Communities can replicate Milwaukee County’s reduction in chronic homelessness through a “housing first” model that requires buy-in from all sectors, an architect of the Wisconsin county’s effort told Toledo area leaders on Thursday.
The Northwest Ohio Summit to End Homelessness kicked off two days of programming about the “Milwaukee Housing First” approach to ending chronic homelessness, defined as people continually homeless for at least a year or have had at least four episodes of homelessness in three years.
“We firmly believe once an individual’s basic needs are met, they can focus on treatment, they can focus on jobs, and the things we would all like them to focus on,” said James Mathy, housing administrator for the Milwaukee County Housing Division.
“If you don’t have a place to live you’re not going to show up to work or take care of yourself until those needs are met.”
The Milwaukee Housing First model emphasizes immediate access to stable housing and social services, and support to keep chronically homeless people in housing. Since the effort began in 2015, Milwaukee County has seen a 85 percent reduction in chronic homelessness — a figure now down to about two dozen people county-wide.
Because of the additional challenges to keeping these people housed, such s prior evictions, criminal records, and substance abuse, buy-in from community leaders is crucial, he said. Officials found 100 percent of housing first clients had behavioral health or alcohol or other drug needs, a figure they expected to be high but were still surprising.
Clients are not obligated to receive case management to be housed but have access to those resources, Mr. Mathy said.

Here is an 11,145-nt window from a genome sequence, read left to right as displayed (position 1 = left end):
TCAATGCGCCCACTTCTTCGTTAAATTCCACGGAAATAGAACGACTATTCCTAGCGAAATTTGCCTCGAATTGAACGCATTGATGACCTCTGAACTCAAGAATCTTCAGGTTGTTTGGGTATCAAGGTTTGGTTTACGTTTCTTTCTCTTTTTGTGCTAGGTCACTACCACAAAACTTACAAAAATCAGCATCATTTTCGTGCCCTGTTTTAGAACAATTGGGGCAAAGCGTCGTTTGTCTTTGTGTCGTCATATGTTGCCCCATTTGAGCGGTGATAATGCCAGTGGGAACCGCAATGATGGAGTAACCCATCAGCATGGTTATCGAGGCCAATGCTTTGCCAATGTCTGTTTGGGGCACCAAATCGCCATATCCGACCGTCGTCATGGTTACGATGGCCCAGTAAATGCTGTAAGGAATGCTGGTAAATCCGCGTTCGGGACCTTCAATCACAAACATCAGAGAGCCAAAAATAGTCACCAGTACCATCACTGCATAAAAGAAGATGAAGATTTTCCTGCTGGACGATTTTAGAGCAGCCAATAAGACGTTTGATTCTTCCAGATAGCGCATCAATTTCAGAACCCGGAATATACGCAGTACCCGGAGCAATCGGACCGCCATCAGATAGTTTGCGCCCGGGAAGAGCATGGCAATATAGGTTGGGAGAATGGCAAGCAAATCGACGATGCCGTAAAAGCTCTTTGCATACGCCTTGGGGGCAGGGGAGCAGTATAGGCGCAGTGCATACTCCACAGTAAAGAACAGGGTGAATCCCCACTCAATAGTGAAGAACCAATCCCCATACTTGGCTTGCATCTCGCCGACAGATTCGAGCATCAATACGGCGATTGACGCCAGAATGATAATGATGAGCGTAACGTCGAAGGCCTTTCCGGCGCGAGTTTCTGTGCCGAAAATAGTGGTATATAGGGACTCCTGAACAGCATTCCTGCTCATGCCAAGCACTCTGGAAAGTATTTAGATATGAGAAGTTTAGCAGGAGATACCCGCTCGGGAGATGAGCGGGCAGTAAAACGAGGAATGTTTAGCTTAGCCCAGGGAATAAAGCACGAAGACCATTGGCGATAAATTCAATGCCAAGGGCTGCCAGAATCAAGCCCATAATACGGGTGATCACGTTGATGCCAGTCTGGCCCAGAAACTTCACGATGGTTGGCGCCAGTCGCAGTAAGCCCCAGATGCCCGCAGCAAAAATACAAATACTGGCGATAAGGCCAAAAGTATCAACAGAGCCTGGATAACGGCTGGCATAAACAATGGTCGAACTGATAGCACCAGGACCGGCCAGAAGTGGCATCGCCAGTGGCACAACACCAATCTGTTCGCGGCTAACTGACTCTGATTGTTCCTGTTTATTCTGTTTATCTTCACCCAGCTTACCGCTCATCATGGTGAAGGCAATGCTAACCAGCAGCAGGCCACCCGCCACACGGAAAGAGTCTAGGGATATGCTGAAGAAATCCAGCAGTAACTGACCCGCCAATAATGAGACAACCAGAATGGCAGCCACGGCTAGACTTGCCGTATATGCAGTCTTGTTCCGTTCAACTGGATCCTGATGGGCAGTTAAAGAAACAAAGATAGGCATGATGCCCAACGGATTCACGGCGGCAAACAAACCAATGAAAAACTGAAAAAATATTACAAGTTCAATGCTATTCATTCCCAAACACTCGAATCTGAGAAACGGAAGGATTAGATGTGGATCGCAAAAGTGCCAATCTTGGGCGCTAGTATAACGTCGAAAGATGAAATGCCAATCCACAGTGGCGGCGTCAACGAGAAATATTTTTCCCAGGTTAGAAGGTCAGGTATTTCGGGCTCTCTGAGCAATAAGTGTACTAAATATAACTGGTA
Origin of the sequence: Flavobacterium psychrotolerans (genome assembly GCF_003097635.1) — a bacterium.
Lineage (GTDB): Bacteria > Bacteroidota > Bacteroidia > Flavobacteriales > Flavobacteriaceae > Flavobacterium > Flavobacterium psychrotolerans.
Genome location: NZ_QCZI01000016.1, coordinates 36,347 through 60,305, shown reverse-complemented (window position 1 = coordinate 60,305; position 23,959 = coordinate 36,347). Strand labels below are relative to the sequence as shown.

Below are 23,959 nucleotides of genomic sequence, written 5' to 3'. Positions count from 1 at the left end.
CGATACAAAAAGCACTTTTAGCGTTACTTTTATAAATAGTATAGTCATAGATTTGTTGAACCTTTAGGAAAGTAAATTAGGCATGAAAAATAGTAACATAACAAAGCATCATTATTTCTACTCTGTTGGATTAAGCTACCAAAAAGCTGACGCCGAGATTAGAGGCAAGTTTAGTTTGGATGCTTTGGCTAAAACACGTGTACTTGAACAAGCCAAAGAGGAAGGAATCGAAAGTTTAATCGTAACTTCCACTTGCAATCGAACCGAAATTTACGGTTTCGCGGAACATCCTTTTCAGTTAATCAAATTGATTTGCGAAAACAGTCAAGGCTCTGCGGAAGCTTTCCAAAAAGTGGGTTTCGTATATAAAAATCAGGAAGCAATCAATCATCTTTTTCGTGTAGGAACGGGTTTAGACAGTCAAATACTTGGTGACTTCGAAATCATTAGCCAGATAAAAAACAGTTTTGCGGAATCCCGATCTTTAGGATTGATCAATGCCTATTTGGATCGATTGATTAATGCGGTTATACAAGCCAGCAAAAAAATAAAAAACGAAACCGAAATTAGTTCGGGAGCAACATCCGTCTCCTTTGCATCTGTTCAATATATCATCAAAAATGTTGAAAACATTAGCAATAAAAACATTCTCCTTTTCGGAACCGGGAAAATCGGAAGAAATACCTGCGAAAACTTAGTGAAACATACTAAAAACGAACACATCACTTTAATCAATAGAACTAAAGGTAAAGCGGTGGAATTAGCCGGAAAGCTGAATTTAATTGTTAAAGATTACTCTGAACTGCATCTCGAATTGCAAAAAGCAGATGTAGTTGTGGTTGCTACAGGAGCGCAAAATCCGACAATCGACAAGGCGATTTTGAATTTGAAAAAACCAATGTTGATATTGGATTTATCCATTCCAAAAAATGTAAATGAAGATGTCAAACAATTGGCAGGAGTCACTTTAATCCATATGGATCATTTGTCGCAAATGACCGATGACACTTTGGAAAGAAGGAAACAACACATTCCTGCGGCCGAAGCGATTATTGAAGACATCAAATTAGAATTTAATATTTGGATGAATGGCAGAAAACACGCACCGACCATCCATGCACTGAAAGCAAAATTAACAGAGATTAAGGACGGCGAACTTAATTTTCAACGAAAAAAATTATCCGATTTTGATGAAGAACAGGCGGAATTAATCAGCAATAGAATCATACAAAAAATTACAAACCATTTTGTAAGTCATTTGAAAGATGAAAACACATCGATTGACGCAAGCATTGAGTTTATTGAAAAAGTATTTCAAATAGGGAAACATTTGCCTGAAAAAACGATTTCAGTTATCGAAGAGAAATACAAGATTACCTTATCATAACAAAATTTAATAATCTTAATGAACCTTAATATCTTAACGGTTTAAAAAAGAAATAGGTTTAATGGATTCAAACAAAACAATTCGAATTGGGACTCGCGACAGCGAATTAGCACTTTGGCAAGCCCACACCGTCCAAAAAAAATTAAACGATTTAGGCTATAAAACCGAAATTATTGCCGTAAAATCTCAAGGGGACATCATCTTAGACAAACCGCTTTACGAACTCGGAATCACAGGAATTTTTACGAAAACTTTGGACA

Partnerships with police, mental health and addiction services, and businesses have bolstered the effort’s success and helped build political will to support it, he said.
It’s reduced costs for hospitalizations, jails, court costs, and police response, Mr. Mathy said, meaning the $6,300 it costs on average to keep a client housed for a year more than pays for itself.
And people are staying in the program, which has a 97 percent retention rate, although Mr. Mathy said it can take several moves within the system to find a good housing fit for clients.
“When you’re trying to do this system re-design and you’re talking about where is the money going to come from, the money is there but you have to look at it in another way,” he said.
But Mr. Mathy warned against moving forward without specific goals.
“The last thing I would like you to do out of all of this is form another homelessness task force, commission....[or] a plan that sits on the shelf that nobody pays attention to,” he said.
Michelle Isaacs, president of the Toledo Lucas County Homelessness Board, said Toledo-area leaders are committed to pursuing this model and effecting real change.
“We are at a point from the board that we’re ready to make some big changes and seek to collaborate with community partners,” she said. “This is an issue for all of us, not just a homelessness board issue.”
The board served about 3,200 people in its last fiscal year — from October 2016 through the end of September 2017 — including 389 classified as chronically homeless.
The conference continues Friday for Toledo leaders to discuss objectives and goals to move forward, Ms. Isaacs said.
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